FOOD INSECURITY refers to the U.S. Department of Agriculture’s measure  of lack of access, at times, to enough food for an active, healthy life for all household members and limited or uncertain availability of nutritionally adequate foods.

Healthcare Systems Should Get Involved

  • Food insecurity is a social determinate of health.
  • Hunger is associated with serious medical conditions such as diabetes, cardiovascular disease, and poverty-related obesity. 
  • Left untreated, hunger will undermine a patient’s health and contribute to the onset – or worsening –of disease that can lead to an increase in hospital readmissions and medical treatments.
  • Hunger increases the cost of health care in both children and the elderly.

Healthcare Systems Can Affect Healthy Food Access 

  • Operate federal nutrition and food assistance programs.
  • Conduct outreach and eligibility screening for nutrition assistance programs.
  • Connect patients with food/nutrition resources.
  • Offer access to fresh produce through on-site gardens and farmers' markets.
  • Teach nutrition education and cooking demonstrations.

TAKE ACTION

  1. Screen patients for hunger and food insecurity by integrating the Children's HealthWatch Hunger Vital Sign™, a two-question screening tool based on the U.S. Household Food Security Scale, as part of annual population health surveys given to children and adults at clinical and hospital visits.
  2. Educate and train leaders and staff on food insecurity and the importance of universal screening. Include corporate food insecurity screening in the institutional workflow.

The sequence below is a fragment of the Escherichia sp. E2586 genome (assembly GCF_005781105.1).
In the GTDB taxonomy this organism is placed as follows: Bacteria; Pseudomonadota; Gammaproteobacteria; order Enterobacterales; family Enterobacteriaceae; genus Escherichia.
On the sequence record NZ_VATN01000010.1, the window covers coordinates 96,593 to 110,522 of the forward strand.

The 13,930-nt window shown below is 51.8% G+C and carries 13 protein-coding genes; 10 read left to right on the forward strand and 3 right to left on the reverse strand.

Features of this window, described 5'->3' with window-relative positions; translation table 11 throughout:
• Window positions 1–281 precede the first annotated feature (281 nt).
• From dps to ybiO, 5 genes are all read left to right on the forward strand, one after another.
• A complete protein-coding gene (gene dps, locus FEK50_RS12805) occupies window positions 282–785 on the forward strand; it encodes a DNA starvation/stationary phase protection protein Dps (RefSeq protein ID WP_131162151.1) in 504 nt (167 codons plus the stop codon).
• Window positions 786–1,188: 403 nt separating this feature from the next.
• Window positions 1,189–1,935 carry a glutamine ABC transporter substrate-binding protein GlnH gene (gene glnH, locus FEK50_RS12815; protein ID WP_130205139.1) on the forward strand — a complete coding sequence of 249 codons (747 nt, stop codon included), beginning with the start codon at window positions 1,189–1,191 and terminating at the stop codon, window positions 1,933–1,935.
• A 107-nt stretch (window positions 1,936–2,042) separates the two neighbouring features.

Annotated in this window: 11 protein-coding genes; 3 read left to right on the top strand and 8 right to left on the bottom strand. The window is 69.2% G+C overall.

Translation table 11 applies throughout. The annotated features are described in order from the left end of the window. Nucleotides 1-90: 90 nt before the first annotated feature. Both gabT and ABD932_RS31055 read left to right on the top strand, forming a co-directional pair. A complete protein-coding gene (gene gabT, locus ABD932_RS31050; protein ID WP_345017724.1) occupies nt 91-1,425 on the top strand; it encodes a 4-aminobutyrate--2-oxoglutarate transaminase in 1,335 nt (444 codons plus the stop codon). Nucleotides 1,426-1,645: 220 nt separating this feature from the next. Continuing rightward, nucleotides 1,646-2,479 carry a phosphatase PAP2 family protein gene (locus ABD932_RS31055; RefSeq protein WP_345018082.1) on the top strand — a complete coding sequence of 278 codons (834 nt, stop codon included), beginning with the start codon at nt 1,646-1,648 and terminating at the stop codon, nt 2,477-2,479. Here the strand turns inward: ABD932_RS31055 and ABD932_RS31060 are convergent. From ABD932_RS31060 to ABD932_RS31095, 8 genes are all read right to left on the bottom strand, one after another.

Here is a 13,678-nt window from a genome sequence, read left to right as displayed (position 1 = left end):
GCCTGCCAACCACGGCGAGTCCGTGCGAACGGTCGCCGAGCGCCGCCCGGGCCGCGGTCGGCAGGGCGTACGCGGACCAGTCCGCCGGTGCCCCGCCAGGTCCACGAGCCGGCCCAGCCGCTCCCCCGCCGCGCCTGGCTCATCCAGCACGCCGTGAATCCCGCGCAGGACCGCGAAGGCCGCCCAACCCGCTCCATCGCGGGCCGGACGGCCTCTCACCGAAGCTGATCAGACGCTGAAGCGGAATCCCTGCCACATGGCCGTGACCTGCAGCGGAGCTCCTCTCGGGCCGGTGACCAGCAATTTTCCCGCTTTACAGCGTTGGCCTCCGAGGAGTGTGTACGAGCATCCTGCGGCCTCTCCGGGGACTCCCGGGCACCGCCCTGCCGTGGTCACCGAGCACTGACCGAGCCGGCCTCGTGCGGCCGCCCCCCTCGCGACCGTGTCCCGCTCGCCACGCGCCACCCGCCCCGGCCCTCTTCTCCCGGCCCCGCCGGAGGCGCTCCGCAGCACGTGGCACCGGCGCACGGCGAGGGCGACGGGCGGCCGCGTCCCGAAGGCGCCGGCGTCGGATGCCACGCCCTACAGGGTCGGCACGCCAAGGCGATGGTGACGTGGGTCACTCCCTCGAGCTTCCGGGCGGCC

3. Collect data to inform programming and public policy regarding the health impact of food insecurity.

PREPARE what you can eat, SAVE what you don't!

Save the Food Johnson County - the Johnson County Food Policy Council (FPC) is teaming up with the Natural Resources Defense Council (NRDC) and the Ad Council to launch their national public service campaign SAVE THE FOOD that aims to combat wasted food from its largest source - consumers - by raising awareness and changing behavior.

kansas health logo

Growing Food We Eat

The Benefits of Gardening at home:

1. PHYSICAL HEALTH

Food consumed closer
to its harvest date is
more nutrient dense.
Gardening helps youth
and adults meet recommended physical
activity levels.

2.  CHOICE

Food grown at
home have a more
controlled level
of fertilizers and
pesticides, if any.

3.  YOUTH

Youth who garden
are likely to eat more
vegetables, learn
translatable academic
skills, and share quality
outdoor time with
their family. 

4.  ECONOMICS

Youth who garden
are likely to eat more
vegetables, learn
translatable academic
skills, and share quality
outdoor time with
their family. 

HOME GARDENING benefits you and your family, our society and community, and our environment.

HOME GARDENS TAKE MANY FORMS come in an array of styles, types and sizes, and may be located anywhere from walls to roofs, patios and backyards. Important factors to consider when planning your home garden include sunlight, water, convenience (or nearness to home), air, drainage and soil.

Johnson County has potential to grow food in over 233,000 homes. 

Resources for Learning How to Grow at Home

  • Garden with recommended fruit and vegetable varieties which have been proven to produce. Johnson County K-State Research and Extension has the practical information needed for success. Crop specific fact sheets, educational classes, and experts ready to answer your fruit and vegetable questions. Just contact the gardening hotline at [email protected] or 913-715-7050 or on the web at https://www.johnson.k-state.edu/.
  • Learn to grow food in your garden or on a small farm at Johnson County Community College (JCCC) using sustainable practices. They offer individual classes as well as a certificate program, for more information visit, https://www.jccc.edu/ and search “sustainable agriculture”.